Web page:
The Old Quest was heavily driven by theology, and paid little attention to archaeology or historical method. Still, it was the first attempt to understand Jesus apart from church dogma.
New Quest: 1950s-1970s
In 1953, Ernst Kasemann argued that we can discover more about Jesus than his teacher Rudolf Butlmann thought, and that the historical Jesus is crucial for authentic Christian faith.
The creation of Israel in 1948 brought renewed interest to the study of Judaism in Jesus’ time, and the discoveries of the Nag Hammadi library (1945) and the Dead Sea Scrolls (1947) brought archaeology and textual scholars into the field of Jesus research.
Other New Quest writers include Gunther Bornkamm, W.D. Davies, John A.T. Robinson, and Edward Schillebeeckx.
Third Quest: 1980s-today
By the 1980s, something new was happening. Theological concerns diminished, and scholars used scientific historical methods to discover the Jesus who actually lived in history. New Testament scholars joined with experts in ancient Judaism, textual critics, sociologists and archaeologists.
Because Jesus research had now submitted to agreed-upon scientific and historical methods, a wider variety of scholars participated. As James Charlesworth puts it, today “it is often not asked – or even obvious – if an author is a Roman Catholic priest… a liberal Christian, a conservative Christian, a Jew, an agnostic, or an atheist.”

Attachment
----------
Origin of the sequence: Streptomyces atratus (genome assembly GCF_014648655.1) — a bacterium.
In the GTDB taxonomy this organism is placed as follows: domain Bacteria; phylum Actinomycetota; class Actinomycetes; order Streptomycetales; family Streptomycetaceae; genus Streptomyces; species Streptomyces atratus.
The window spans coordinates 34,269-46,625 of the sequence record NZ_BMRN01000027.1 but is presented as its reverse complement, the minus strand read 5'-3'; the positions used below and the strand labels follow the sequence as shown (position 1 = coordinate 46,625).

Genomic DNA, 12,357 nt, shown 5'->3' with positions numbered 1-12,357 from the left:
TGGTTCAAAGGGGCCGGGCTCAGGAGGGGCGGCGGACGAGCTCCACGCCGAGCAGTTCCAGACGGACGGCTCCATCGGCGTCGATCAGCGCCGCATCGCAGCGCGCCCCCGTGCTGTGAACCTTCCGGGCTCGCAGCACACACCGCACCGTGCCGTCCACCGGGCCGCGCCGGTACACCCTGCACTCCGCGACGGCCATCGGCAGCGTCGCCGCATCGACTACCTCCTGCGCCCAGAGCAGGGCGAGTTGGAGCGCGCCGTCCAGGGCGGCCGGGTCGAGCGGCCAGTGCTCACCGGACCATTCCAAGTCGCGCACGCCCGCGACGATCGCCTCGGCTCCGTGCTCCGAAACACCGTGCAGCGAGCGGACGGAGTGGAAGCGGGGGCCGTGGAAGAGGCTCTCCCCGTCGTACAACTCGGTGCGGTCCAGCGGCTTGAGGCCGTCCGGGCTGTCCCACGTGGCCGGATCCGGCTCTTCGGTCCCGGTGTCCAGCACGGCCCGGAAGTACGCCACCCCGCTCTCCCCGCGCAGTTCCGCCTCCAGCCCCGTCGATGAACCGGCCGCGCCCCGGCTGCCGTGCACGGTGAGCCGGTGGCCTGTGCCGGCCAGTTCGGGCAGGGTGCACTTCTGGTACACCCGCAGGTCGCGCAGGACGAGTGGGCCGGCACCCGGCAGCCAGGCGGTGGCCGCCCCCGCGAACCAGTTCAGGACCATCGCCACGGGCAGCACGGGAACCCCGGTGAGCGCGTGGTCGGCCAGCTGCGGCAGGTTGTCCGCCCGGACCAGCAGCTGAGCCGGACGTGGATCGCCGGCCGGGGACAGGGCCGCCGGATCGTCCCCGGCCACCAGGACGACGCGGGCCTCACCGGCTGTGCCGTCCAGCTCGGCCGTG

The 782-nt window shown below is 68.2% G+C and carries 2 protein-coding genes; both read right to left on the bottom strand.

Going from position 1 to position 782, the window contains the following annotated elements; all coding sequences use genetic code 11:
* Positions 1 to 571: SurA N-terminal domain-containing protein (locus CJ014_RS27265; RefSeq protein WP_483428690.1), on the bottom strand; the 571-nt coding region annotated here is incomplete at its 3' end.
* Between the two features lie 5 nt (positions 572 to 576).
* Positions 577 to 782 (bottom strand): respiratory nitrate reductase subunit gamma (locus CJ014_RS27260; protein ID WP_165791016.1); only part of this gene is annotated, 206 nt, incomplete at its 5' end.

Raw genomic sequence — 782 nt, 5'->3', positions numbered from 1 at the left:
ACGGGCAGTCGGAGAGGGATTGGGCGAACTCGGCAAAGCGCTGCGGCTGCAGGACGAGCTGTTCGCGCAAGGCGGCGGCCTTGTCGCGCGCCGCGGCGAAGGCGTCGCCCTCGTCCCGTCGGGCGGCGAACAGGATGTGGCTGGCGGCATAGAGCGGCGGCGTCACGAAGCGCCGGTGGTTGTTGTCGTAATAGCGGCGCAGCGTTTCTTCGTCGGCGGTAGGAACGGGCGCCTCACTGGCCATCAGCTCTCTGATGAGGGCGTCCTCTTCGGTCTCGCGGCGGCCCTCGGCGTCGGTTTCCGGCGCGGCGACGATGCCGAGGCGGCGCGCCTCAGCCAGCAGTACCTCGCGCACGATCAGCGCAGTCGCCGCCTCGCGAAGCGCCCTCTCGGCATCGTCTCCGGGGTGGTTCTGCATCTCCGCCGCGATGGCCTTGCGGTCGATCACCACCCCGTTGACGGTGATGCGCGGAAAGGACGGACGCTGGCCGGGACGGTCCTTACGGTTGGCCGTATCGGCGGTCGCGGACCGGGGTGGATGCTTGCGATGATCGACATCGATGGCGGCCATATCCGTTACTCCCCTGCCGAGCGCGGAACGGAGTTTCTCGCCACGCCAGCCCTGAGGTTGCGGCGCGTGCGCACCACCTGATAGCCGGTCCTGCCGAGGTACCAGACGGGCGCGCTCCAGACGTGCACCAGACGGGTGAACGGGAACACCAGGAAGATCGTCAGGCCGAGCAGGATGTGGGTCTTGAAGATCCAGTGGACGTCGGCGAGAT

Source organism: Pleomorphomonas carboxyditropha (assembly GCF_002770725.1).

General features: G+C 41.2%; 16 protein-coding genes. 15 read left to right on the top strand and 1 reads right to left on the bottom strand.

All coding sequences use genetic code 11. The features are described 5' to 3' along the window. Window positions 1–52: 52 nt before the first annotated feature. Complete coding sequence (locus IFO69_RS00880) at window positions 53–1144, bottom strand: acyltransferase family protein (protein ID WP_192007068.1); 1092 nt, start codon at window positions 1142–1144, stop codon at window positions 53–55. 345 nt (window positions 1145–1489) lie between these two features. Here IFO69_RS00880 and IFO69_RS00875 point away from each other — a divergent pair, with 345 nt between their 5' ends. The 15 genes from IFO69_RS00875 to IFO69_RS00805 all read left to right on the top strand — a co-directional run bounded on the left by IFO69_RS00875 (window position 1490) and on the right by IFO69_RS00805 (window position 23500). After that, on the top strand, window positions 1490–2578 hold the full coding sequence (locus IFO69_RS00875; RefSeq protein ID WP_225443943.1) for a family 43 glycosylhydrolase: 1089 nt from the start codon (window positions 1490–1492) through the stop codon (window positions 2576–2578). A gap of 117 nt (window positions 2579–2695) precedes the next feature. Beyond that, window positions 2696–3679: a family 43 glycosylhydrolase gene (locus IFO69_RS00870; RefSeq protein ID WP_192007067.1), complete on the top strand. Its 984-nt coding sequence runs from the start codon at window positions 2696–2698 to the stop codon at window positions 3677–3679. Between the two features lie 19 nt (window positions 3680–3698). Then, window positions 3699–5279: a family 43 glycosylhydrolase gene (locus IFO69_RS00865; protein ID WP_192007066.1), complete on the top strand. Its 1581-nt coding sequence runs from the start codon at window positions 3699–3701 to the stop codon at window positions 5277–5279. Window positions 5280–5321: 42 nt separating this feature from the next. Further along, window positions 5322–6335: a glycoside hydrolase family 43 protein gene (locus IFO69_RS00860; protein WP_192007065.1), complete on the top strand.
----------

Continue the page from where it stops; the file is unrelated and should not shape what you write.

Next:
Major scholars of the Third Quest include David Flusser, Geza Vermes, E.P. Sanders, Marcus Borg, James Dunn, N.T. Wright, J.P. Meier, John Dominic Crossan, Gerd Theissen, Paula Fredricksen, Gerd Ludemann, Bruce Chilton, Gary Habermas, and L.T. Johnson.
In 1985, Robert Funk founded the Jesus Seminar, a group of about 150 scholars in biblical studies and related fields. They discuss the historical Jesus and then vote on what they think is historical or not historical. Also, the Committee for the Scientific Examination of Religion launched The Jesus Project this month, another gathering of scholars to investigate the historical Jesus.
Due to inevitable prejudice and the scarcity of good evidence from Jesus’ time, modern scholars have a wide range of opinions on who the Historical Jesus was: Jesus the Myth, Jesus the Wisdom Sage, Jesus the Social Prophet, Jesus the Savior, Jesus the Hellenistic Hero, Jesus the Apocalyptic Prophet, and more.
New discoveries and perspectives are also being drawn from existing evidence. Dennis MacDonald recently found that some gospel stories emulate the Homeric epics in great detail. Next year I look forward to new books on the historical Jesus from Richard Carrier and Robert Price.
Though the scientific study of the historical Jesus has just begun,1 we should be grateful for the current state of Jesus research. By comparison, the Quest for the Historical Muhammad has only just begun, and similar quests for a historical Buddha, Abraham, Lao Tzu, or Socrates may always be impossible.